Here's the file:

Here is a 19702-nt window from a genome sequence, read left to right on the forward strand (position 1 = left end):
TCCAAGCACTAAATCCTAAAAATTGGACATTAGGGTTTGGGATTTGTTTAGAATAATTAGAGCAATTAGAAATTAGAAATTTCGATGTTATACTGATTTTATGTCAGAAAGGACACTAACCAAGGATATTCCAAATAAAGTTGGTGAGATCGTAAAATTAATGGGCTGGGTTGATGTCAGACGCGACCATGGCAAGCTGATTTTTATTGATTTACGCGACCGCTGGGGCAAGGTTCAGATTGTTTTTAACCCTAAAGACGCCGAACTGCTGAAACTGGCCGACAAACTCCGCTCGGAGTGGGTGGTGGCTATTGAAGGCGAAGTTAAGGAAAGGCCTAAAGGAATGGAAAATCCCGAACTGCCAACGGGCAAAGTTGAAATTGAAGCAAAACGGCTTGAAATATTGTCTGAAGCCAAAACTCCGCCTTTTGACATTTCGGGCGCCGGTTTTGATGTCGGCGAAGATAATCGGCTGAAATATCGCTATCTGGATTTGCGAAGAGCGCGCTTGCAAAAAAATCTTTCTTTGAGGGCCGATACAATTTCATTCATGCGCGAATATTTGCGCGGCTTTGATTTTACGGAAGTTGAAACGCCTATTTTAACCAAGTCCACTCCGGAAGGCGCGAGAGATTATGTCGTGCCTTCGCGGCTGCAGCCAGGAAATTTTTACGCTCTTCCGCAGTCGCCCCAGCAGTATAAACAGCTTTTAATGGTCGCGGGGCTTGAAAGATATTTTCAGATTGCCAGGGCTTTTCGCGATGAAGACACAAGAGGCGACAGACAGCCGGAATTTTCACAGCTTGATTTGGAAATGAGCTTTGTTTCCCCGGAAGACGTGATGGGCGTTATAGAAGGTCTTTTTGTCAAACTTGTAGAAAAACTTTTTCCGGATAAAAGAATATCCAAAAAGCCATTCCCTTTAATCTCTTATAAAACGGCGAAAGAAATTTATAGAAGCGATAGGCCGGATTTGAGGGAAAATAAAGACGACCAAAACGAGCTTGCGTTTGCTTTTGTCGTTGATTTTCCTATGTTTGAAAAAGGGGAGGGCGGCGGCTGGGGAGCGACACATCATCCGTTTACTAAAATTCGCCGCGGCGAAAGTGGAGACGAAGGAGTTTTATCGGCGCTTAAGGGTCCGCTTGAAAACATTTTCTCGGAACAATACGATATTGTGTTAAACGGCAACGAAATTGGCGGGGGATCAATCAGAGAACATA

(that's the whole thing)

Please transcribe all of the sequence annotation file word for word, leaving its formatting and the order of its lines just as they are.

Here is a 19702-nt window from a genome sequence, read left to right on the forward strand (position 1 = left end):
TCCAAGCACTAAATCCTAAAAATTGGACATTAGGGTTTGGGATTTGTTTAGAATAATTAGAGCAATTAGAAATTAGAAATTTCGATGTTATACTGATTTTATGTCAGAAAGGACACTAACCAAGGATATTCCAAATAAAGTTGGTGAGATCGTAAAATTAATGGGCTGGGTTGATGTCAGACGCGACCATGGCAAGCTGATTTTTATTGATTTACGCGACCGCTGGGGCAAGGTTCAGATTGTTTTTAACCCTAAAGACGCCGAACTGCTGAAACTGGCCGACAAACTCCGCTCGGAGTGGGTGGTGGCTATTGAAGGCGAAGTTAAGGAAAGGCCTAAAGGAATGGAAAATCCCGAACTGCCAACGGGCAAAGTTGAAATTGAAGCAAAACGGCTTGAAATATTGTCTGAAGCCAAAACTCCGCCTTTTGACATTTCGGGCGCCGGTTTTGATGTCGGCGAAGATAATCGGCTGAAATATCGCTATCTGGATTTGCGAAGAGCGCGCTTGCAAAAAAATCTTTCTTTGAGGGCCGATACAATTTCATTCATGCGCGAATATTTGCGCGGCTTTGATTTTACGGAAGTTGAAACGCCTATTTTAACCAAGTCCACTCCGGAAGGCGCGAGAGATTATGTCGTGCCTTCGCGGCTGCAGCCAGGAAATTTTTACGCTCTTCCGCAGTCGCCCCAGCAGTATAAACAGCTTTTAATGGTCGCGGGGCTTGAAAGATATTTTCAGATTGCCAGGGCTTTTCGCGATGAAGACACAAGAGGCGACAGACAGCCGGAATTTTCACAGCTTGATTTGGAAATGAGCTTTGTTTCCCCGGAAGACGTGATGGGCGTTATAGAAGGTCTTTTTGTCAAACTTGTAGAAAAACTTTTTCCGGATAAAAGAATATCCAAAAAGCCATTCCCTTTAATCTCTTATAAAACGGCGAAAGAAATTTATAGAAGCGATAGGCCGGATTTGAGGGAAAATAAAGACGACCAAAACGAGCTTGCGTTTGCTTTTGTCGTTGATTTTCCTATGTTTGAAAAAGGGGAGGGCGGCGGCTGGGGAGCGACACATCATCCGTTTACTAAAATTCGCCGCGGCGAAAGTGGAGACGAAGGAGTTTTATCGGCGCTTAAGGGTCCGCTTGAAAACATTTTCTCGGAACAATACGATATTGTGTTAAACGGCAACGAAATTGGCGGGGGATCAATCAGAGAACATA